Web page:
Effective Gross Income $135,000
Expenses
Fixed $5,000
Variable $5,000
Depreciation $5,000
Total Expenses $15,000
Net Income $120,000


Comparable Property: NOI $135,000, which sold for $750,000
NOI = $135,000 - $5,000 - $5,000 = $125,000
NOI/(Transaction Price): $135,000/$750,000 = 0.18
NOI/Cap Rate = $125,000/0.18 = $694,000= Which is the amount this property is being valued at.


Look Out!
Do not include financing cost or depreciation when calculating NOI.


Exam Tip
It would be very surprising if you have to compute all the types of rents and incomes because of the time constraints of the exam. However, candidates may be asked to calculate price increases of a certain time period to evaluate the impact on NOI.


Sales Comparison Approach:
Looks at the characteristics of similar properties and how they are valued:

Characteristic Units Value
Number of rooms Number $25,000
Number of bathrooms Number $10,000
Distance to city Miles ($2,000)


The property you want to value has eight rooms, three bathrooms and is 10 miles from the city.

The value would equal (8 * $25,000) + (3 * $10,000) +(10 * -$2,000) = $200,000 + $30,000 - $20,000 = $210,000 based on similar property types.

Income Approach:
In this approach, the investor would estimate total real estate value based on the rate of return from the property. Therefore, any potential rents expected from a lessee for use of the property would be compared against similar property types.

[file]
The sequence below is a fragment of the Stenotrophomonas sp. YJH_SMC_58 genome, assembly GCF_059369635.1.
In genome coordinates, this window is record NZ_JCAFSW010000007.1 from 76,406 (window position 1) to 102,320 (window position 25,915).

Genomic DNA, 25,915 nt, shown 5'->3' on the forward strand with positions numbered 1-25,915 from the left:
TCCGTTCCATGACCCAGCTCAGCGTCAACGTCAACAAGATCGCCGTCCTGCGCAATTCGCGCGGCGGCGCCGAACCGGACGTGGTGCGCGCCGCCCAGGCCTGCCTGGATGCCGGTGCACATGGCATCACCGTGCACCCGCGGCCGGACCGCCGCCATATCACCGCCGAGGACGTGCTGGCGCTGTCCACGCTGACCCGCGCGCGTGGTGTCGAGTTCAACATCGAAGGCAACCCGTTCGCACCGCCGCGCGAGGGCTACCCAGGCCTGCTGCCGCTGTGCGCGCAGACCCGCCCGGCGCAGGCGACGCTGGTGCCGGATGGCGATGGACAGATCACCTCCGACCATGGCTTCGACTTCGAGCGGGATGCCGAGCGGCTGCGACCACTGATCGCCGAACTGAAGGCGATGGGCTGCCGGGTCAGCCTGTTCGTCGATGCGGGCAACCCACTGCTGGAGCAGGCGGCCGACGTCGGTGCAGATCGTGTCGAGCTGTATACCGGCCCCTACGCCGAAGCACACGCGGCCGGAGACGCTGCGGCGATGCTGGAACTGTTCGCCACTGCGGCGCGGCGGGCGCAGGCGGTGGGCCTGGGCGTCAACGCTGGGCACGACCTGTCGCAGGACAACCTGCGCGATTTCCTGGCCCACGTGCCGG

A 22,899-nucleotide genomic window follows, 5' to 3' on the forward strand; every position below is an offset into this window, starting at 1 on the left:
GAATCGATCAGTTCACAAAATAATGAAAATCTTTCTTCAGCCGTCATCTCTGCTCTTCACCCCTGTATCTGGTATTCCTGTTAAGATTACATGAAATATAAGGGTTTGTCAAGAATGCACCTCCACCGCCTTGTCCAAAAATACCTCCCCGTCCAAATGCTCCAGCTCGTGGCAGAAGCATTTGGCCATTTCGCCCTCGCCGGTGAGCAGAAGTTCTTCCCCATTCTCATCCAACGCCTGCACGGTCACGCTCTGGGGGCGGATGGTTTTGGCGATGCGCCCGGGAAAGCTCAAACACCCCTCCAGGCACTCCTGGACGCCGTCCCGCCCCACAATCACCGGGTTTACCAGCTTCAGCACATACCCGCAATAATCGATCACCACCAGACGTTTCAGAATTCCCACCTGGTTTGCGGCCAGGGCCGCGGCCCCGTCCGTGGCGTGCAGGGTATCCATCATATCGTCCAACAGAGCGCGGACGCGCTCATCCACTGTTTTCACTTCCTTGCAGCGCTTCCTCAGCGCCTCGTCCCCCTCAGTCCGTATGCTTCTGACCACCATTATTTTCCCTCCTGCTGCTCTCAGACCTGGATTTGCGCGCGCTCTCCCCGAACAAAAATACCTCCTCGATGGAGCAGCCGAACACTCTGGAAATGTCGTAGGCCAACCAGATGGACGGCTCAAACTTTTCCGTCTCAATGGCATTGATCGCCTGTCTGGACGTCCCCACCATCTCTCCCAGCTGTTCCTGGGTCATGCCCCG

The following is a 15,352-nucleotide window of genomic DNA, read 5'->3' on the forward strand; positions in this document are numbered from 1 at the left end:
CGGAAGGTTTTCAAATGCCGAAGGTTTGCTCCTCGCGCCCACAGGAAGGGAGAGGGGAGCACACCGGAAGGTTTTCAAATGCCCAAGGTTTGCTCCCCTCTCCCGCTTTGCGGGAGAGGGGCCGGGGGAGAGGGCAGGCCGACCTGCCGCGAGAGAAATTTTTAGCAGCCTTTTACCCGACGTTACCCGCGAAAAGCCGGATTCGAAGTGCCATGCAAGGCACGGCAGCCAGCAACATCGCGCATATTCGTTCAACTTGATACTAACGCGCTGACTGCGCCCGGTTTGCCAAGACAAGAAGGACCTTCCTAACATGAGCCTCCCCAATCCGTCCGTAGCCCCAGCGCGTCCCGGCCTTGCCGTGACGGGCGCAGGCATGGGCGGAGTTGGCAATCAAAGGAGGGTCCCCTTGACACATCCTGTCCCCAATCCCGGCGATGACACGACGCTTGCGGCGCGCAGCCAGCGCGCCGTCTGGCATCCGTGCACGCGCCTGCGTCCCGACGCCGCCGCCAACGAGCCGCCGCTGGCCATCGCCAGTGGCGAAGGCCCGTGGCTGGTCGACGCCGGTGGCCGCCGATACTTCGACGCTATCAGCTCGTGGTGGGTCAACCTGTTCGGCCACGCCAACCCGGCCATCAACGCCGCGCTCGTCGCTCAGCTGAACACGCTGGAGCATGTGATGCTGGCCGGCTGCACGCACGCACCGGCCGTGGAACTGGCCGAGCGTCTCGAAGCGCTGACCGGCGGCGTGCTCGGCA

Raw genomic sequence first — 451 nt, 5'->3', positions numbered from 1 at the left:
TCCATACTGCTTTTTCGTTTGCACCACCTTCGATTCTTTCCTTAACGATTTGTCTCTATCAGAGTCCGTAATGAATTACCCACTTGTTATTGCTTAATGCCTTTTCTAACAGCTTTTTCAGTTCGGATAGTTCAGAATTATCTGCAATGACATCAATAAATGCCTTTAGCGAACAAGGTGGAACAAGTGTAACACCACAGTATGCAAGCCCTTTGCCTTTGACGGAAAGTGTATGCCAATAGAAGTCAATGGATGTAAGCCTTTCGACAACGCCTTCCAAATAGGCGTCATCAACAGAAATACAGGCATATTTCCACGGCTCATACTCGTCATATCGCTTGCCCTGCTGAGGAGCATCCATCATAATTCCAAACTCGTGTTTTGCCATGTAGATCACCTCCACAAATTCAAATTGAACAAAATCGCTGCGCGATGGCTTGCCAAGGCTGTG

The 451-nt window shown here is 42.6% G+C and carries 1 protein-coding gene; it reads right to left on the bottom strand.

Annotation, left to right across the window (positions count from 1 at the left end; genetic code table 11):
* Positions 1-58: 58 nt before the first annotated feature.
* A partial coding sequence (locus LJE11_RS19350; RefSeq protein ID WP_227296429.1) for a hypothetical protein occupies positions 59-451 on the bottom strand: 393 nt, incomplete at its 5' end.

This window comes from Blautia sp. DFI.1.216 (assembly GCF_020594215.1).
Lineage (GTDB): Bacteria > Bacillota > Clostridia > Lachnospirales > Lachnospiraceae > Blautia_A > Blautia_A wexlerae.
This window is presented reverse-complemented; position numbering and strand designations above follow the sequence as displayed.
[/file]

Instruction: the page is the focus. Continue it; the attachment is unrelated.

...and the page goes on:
Calculating After-tax Cash Flows
Let's start with some basic information:

NOI = $125,000
Depreciation = $5,000
Mortgage payment = $60,000
Purchase price = $725,000
75% financing at 8% interest rate

NOI growth rate = 4%
Marginal Tax Rate = 31%.

After-tax cash flow = Amount borrowed ($725,000 * .75) = $543,750.
First year's interest = ($543,750* .08) = $43,500.
After-tax income = ($125,000 - $5,000-$43,500) * (1-.31)= $52,785

To arrive at after-tax cash flow from after tax income, depreciation must be added and the principal repayment of the mortgage payment must be subtracted.

The Stages in Venture Capital Investing
Related Articles
  1. Career Education & Resources

    How Hard are the CFA Exams?

    Learn about the difficulty of the CFA exams with a description of the tests, some statistics on pass rates and suggestions that can help you pass the exams.